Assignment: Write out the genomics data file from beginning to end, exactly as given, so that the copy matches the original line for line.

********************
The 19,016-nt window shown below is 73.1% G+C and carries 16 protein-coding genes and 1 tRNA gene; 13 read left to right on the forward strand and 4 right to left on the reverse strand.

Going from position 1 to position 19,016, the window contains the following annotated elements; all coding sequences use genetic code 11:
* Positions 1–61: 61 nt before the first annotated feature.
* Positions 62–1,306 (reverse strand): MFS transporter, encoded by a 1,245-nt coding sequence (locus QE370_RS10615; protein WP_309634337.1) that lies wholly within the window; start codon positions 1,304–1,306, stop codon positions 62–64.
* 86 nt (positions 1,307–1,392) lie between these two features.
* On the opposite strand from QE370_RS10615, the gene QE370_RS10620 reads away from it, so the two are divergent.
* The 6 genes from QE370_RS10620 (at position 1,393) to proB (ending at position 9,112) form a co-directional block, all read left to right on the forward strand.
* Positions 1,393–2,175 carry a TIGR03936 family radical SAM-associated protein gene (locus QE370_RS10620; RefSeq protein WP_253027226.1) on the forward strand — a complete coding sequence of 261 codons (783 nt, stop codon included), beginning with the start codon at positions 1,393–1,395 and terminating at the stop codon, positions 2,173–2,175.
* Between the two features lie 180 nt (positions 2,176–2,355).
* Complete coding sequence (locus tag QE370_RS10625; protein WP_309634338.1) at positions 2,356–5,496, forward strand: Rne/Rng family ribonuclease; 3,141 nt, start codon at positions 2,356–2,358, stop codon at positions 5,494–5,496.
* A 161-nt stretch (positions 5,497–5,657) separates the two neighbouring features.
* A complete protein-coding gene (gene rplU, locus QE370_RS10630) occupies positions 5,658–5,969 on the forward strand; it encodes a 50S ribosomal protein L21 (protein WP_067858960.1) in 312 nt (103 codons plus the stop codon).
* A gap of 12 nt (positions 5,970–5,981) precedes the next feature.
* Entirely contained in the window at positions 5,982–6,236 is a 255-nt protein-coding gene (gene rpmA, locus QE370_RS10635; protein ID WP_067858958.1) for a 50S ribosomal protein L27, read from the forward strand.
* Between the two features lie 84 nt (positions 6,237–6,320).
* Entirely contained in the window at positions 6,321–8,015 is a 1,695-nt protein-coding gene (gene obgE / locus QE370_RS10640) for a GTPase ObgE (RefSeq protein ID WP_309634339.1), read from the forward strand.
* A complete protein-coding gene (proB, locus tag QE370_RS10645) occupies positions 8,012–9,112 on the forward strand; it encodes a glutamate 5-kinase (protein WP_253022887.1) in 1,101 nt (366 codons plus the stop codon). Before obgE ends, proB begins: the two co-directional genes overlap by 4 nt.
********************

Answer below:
The 19,016-nt window shown below is 73.1% G+C and carries 16 protein-coding genes and 1 tRNA gene; 13 read left to right on the forward strand and 4 right to left on the reverse strand.

Going from position 1 to position 19,016, the window contains the following annotated elements; all coding sequences use genetic code 11:
* Positions 1–61: 61 nt before the first annotated feature.
* Positions 62–1,306 (reverse strand): MFS transporter, encoded by a 1,245-nt coding sequence (locus QE370_RS10615; protein WP_309634337.1) that lies wholly within the window; start codon positions 1,304–1,306, stop codon positions 62–64.
* 86 nt (positions 1,307–1,392) lie between these two features.
* On the opposite strand from QE370_RS10615, the gene QE370_RS10620 reads away from it, so the two are divergent.
* The 6 genes from QE370_RS10620 (at position 1,393) to proB (ending at position 9,112) form a co-directional block, all read left to right on the forward strand.
* Positions 1,393–2,175 carry a TIGR03936 family radical SAM-associated protein gene (locus QE370_RS10620; RefSeq protein WP_253027226.1) on the forward strand — a complete coding sequence of 261 codons (783 nt, stop codon included), beginning with the start codon at positions 1,393–1,395 and terminating at the stop codon, positions 2,173–2,175.
* Between the two features lie 180 nt (positions 2,176–2,355).
* Complete coding sequence (locus tag QE370_RS10625; protein WP_309634338.1) at positions 2,356–5,496, forward strand: Rne/Rng family ribonuclease; 3,141 nt, start codon at positions 2,356–2,358, stop codon at positions 5,494–5,496.
* A 161-nt stretch (positions 5,497–5,657) separates the two neighbouring features.
* A complete protein-coding gene (gene rplU, locus QE370_RS10630) occupies positions 5,658–5,969 on the forward strand; it encodes a 50S ribosomal protein L21 (protein WP_067858960.1) in 312 nt (103 codons plus the stop codon).
* A gap of 12 nt (positions 5,970–5,981) precedes the next feature.
* Entirely contained in the window at positions 5,982–6,236 is a 255-nt protein-coding gene (gene rpmA, locus QE370_RS10635; protein ID WP_067858958.1) for a 50S ribosomal protein L27, read from the forward strand.
* Between the two features lie 84 nt (positions 6,237–6,320).
* Entirely contained in the window at positions 6,321–8,015 is a 1,695-nt protein-coding gene (gene obgE / locus QE370_RS10640) for a GTPase ObgE (RefSeq protein ID WP_309634339.1), read from the forward strand.
* A complete protein-coding gene (proB, locus tag QE370_RS10645) occupies positions 8,012–9,112 on the forward strand; it encodes a glutamate 5-kinase (protein WP_253022887.1) in 1,101 nt (366 codons plus the stop codon). Before obgE ends, proB begins: the two co-directional genes overlap by 4 nt.